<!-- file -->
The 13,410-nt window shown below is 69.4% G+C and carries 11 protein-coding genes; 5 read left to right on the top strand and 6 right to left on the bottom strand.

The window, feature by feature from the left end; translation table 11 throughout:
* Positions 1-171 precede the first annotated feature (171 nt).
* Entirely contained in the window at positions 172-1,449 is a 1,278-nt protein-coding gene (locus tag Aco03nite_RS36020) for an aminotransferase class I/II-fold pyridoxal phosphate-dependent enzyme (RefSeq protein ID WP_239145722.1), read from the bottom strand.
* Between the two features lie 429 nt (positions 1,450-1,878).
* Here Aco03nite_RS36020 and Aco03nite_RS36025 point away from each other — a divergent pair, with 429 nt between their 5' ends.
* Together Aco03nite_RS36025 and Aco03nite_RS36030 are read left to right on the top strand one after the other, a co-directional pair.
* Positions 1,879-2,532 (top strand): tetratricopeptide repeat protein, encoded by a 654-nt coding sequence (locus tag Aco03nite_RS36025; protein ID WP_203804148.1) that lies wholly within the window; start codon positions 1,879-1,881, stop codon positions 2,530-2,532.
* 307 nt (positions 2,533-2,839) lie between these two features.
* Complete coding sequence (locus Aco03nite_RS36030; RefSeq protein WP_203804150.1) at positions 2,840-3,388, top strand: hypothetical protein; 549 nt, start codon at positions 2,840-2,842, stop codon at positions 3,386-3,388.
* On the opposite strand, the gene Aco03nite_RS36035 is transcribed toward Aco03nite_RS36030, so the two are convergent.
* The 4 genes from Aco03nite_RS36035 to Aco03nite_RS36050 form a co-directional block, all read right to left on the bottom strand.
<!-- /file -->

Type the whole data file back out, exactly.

The 13,410-nt window shown below is 69.4% G+C and carries 11 protein-coding genes; 5 read left to right on the top strand and 6 right to left on the bottom strand.

The window, feature by feature from the left end; translation table 11 throughout:
* Positions 1-171 precede the first annotated feature (171 nt).
* Entirely contained in the window at positions 172-1,449 is a 1,278-nt protein-coding gene (locus tag Aco03nite_RS36020) for an aminotransferase class I/II-fold pyridoxal phosphate-dependent enzyme (RefSeq protein ID WP_239145722.1), read from the bottom strand.
* Between the two features lie 429 nt (positions 1,450-1,878).
* Here Aco03nite_RS36020 and Aco03nite_RS36025 point away from each other — a divergent pair, with 429 nt between their 5' ends.
* Together Aco03nite_RS36025 and Aco03nite_RS36030 are read left to right on the top strand one after the other, a co-directional pair.
* Positions 1,879-2,532 (top strand): tetratricopeptide repeat protein, encoded by a 654-nt coding sequence (locus tag Aco03nite_RS36025; protein ID WP_203804148.1) that lies wholly within the window; start codon positions 1,879-1,881, stop codon positions 2,530-2,532.
* 307 nt (positions 2,533-2,839) lie between these two features.
* Complete coding sequence (locus Aco03nite_RS36030; RefSeq protein WP_203804150.1) at positions 2,840-3,388, top strand: hypothetical protein; 549 nt, start codon at positions 2,840-2,842, stop codon at positions 3,386-3,388.
* On the opposite strand, the gene Aco03nite_RS36035 is transcribed toward Aco03nite_RS36030, so the two are convergent.
* The 4 genes from Aco03nite_RS36035 to Aco03nite_RS36050 form a co-directional block, all read right to left on the bottom strand.